paulrichardson - 1 hour ago »
Many thanks for your "usual" comprehensive reply.
I'm guessing the 24Hz framerate is as a result of many of my files originating in the U.S. They always seem to do something different to us.
If I was to convert an MKV to another format, would that make any difference, or will the framerate, get carried through to the conversion?
I've got Any Video Converter on my PC and I've discovered that in the Video options I can change the framerate to 50. However, I've started the conversion and it's going to take about an hour for a video which runs for about 80 minutes.
Do you have experience with the framerate converter you mentioned, if so, do you think it would be any quicker?
Nothing to do with the US. It's down to the fact that most of the content is derived from blu-ray. The blue-ray spec for full HD (1920 x 1080) only supports up to 1080p24. Which is what you get on a blue-ray disk albeit at a much higher bitrate than HD broadcasts.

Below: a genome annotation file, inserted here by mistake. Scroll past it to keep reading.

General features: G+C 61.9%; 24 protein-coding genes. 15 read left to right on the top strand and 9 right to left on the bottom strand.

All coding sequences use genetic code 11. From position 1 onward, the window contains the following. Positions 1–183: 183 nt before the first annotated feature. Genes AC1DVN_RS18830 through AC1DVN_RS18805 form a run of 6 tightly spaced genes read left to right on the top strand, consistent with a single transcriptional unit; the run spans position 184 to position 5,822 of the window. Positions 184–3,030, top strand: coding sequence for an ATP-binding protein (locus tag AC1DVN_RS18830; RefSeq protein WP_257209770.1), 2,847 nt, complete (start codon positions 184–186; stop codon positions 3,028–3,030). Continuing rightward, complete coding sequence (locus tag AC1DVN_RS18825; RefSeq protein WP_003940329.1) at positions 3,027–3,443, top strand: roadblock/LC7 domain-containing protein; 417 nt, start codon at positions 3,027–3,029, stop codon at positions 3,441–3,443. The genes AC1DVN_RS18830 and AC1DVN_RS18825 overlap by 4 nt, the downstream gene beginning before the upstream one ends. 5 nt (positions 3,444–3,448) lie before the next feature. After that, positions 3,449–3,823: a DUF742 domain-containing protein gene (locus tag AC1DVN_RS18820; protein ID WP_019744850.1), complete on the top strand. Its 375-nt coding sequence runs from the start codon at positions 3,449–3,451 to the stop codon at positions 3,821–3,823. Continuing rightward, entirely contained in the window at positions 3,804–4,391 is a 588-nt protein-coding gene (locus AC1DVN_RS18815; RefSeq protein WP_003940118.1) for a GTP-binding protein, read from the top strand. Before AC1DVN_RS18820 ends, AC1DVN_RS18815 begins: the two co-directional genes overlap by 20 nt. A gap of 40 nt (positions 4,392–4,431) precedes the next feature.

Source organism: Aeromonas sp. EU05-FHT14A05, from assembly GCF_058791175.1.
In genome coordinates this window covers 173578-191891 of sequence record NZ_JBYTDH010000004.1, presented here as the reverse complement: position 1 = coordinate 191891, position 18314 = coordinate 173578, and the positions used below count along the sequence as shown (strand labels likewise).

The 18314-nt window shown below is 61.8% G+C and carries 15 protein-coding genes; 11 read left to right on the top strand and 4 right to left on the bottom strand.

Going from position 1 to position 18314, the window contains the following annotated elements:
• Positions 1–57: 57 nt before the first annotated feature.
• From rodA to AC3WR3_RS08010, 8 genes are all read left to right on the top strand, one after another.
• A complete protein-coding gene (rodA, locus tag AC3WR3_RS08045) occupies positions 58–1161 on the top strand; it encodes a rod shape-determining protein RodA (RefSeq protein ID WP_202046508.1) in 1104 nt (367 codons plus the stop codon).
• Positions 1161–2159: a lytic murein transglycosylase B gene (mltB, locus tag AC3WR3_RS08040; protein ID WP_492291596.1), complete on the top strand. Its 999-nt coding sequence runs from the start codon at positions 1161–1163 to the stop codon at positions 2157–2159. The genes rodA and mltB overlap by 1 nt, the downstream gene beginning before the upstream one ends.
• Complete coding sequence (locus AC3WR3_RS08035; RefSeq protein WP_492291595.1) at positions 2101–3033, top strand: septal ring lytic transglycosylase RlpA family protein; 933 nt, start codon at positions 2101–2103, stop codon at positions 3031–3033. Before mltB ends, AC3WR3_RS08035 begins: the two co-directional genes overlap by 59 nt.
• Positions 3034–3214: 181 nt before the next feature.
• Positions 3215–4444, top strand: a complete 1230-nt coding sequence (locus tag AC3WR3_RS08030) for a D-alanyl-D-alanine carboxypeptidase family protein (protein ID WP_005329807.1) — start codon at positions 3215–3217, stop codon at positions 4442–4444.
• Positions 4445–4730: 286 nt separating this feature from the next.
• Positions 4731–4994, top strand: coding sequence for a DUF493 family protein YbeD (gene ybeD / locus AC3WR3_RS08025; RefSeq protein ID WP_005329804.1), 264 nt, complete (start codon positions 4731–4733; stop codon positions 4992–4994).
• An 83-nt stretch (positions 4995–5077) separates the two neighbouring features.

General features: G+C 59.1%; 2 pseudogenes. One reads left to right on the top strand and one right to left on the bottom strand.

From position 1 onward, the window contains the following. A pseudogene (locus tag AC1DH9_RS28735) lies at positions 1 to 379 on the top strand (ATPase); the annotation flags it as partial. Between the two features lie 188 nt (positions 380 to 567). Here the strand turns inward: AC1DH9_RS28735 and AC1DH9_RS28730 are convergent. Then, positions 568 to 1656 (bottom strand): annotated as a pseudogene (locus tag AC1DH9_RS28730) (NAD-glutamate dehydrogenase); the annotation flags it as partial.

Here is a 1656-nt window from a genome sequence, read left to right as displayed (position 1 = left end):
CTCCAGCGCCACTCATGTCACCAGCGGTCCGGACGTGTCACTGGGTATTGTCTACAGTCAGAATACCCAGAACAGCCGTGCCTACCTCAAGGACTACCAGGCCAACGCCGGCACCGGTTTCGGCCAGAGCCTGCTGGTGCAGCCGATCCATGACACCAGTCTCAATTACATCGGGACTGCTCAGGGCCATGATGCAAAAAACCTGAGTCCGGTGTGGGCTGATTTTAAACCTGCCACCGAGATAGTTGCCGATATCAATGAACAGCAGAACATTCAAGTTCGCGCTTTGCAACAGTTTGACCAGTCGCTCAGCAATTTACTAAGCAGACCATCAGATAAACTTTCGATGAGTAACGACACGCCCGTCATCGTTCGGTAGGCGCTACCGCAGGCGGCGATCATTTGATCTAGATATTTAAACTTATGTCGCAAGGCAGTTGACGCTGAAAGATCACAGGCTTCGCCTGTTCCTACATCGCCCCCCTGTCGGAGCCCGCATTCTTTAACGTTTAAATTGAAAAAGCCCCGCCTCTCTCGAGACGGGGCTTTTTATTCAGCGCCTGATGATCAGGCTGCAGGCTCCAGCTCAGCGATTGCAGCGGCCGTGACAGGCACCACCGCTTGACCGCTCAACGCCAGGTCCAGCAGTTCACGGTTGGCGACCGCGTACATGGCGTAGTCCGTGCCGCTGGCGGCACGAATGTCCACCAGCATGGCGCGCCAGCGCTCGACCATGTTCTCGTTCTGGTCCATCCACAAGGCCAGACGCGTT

Though the spec does support 720p (1280 x 720) at 50fps. This is the same as HD broadcast content using the AVC/H264 video compression codec, though no UK broadcaster ever used 720p50 (because 1920 x 1980 sounds superior (it's not for much content)
There is a later spec that supports Full-HD progressive at 50.60 fps.
Recoding video is processor intensive so your question is impossible to answer. It depends on the amount of memory your PC has and the processor and speed of the storage options.
If you have a a laptop with a sort of spec you can get at sub £1000,00 prices you might have to let it work overnight.
For example my Core I7 laptop with a 2TB SSD boots Windows 64 in about 10 seconds.
One hour seems pretty quick to me. To get any faster you need something much quicker and more expensive. . It's still faster than real time.
Recoding the framerate takes a long time, changing the container from say .MKV to say .ts is quick because the video is not recoded at all.
Leave it overnight and check if the problem is solved,